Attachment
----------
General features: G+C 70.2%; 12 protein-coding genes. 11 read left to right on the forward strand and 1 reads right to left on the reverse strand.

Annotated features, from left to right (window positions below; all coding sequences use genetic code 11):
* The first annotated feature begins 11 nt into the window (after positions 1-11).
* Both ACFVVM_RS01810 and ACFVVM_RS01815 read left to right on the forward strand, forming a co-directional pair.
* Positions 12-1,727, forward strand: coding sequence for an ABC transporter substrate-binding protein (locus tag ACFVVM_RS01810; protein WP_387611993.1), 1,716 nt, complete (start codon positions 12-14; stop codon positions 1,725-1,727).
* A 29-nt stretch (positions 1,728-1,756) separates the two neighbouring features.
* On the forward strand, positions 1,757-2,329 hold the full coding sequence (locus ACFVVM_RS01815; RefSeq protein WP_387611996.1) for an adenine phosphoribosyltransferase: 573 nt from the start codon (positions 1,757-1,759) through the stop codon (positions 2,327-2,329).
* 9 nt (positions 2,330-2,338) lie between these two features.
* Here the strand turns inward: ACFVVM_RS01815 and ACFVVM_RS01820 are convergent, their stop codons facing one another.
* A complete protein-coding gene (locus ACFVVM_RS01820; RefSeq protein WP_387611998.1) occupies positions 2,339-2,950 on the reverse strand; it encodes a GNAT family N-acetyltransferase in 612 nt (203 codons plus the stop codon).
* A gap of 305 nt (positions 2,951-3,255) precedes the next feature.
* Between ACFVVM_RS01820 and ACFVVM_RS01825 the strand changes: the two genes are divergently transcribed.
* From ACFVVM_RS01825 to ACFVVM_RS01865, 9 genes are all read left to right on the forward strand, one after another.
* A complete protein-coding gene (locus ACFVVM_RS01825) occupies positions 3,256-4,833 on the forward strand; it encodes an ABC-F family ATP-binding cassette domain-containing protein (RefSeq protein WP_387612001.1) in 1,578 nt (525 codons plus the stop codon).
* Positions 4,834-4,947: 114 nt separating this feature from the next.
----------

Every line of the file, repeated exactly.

General features: G+C 70.2%; 12 protein-coding genes. 11 read left to right on the forward strand and 1 reads right to left on the reverse strand.

Annotated features, from left to right (window positions below; all coding sequences use genetic code 11):
* The first annotated feature begins 11 nt into the window (after positions 1-11).
* Both ACFVVM_RS01810 and ACFVVM_RS01815 read left to right on the forward strand, forming a co-directional pair.
* Positions 12-1,727, forward strand: coding sequence for an ABC transporter substrate-binding protein (locus tag ACFVVM_RS01810; protein WP_387611993.1), 1,716 nt, complete (start codon positions 12-14; stop codon positions 1,725-1,727).
* A 29-nt stretch (positions 1,728-1,756) separates the two neighbouring features.
* On the forward strand, positions 1,757-2,329 hold the full coding sequence (locus ACFVVM_RS01815; RefSeq protein WP_387611996.1) for an adenine phosphoribosyltransferase: 573 nt from the start codon (positions 1,757-1,759) through the stop codon (positions 2,327-2,329).
* 9 nt (positions 2,330-2,338) lie between these two features.
* Here the strand turns inward: ACFVVM_RS01815 and ACFVVM_RS01820 are convergent, their stop codons facing one another.
* A complete protein-coding gene (locus ACFVVM_RS01820; RefSeq protein WP_387611998.1) occupies positions 2,339-2,950 on the reverse strand; it encodes a GNAT family N-acetyltransferase in 612 nt (203 codons plus the stop codon).
* A gap of 305 nt (positions 2,951-3,255) precedes the next feature.
* Between ACFVVM_RS01820 and ACFVVM_RS01825 the strand changes: the two genes are divergently transcribed.
* From ACFVVM_RS01825 to ACFVVM_RS01865, 9 genes are all read left to right on the forward strand, one after another.
* A complete protein-coding gene (locus ACFVVM_RS01825) occupies positions 3,256-4,833 on the forward strand; it encodes an ABC-F family ATP-binding cassette domain-containing protein (RefSeq protein WP_387612001.1) in 1,578 nt (525 codons plus the stop codon).
* Positions 4,834-4,947: 114 nt separating this feature from the next.